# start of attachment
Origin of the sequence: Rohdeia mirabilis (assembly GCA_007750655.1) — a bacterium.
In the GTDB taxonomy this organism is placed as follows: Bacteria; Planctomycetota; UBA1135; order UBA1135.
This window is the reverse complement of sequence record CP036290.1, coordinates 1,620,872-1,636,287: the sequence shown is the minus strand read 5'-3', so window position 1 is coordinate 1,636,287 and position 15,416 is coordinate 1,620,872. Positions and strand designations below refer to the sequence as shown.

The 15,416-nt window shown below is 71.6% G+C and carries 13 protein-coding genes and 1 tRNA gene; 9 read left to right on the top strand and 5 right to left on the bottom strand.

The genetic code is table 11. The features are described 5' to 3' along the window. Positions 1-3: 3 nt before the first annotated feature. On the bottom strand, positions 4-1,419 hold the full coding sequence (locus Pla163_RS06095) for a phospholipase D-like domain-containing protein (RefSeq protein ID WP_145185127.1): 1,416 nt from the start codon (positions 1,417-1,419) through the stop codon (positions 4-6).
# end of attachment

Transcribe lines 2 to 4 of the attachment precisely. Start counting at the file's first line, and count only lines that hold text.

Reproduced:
In the GTDB taxonomy this organism is placed as follows: Bacteria; Planctomycetota; UBA1135; order UBA1135.
This window is the reverse complement of sequence record CP036290.1, coordinates 1,620,872-1,636,287: the sequence shown is the minus strand read 5'-3', so window position 1 is coordinate 1,636,287 and position 15,416 is coordinate 1,620,872. Positions and strand designations below refer to the sequence as shown.

The 15,416-nt window shown below is 71.6% G+C and carries 13 protein-coding genes and 1 tRNA gene; 9 read left to right on the top strand and 5 right to left on the bottom strand.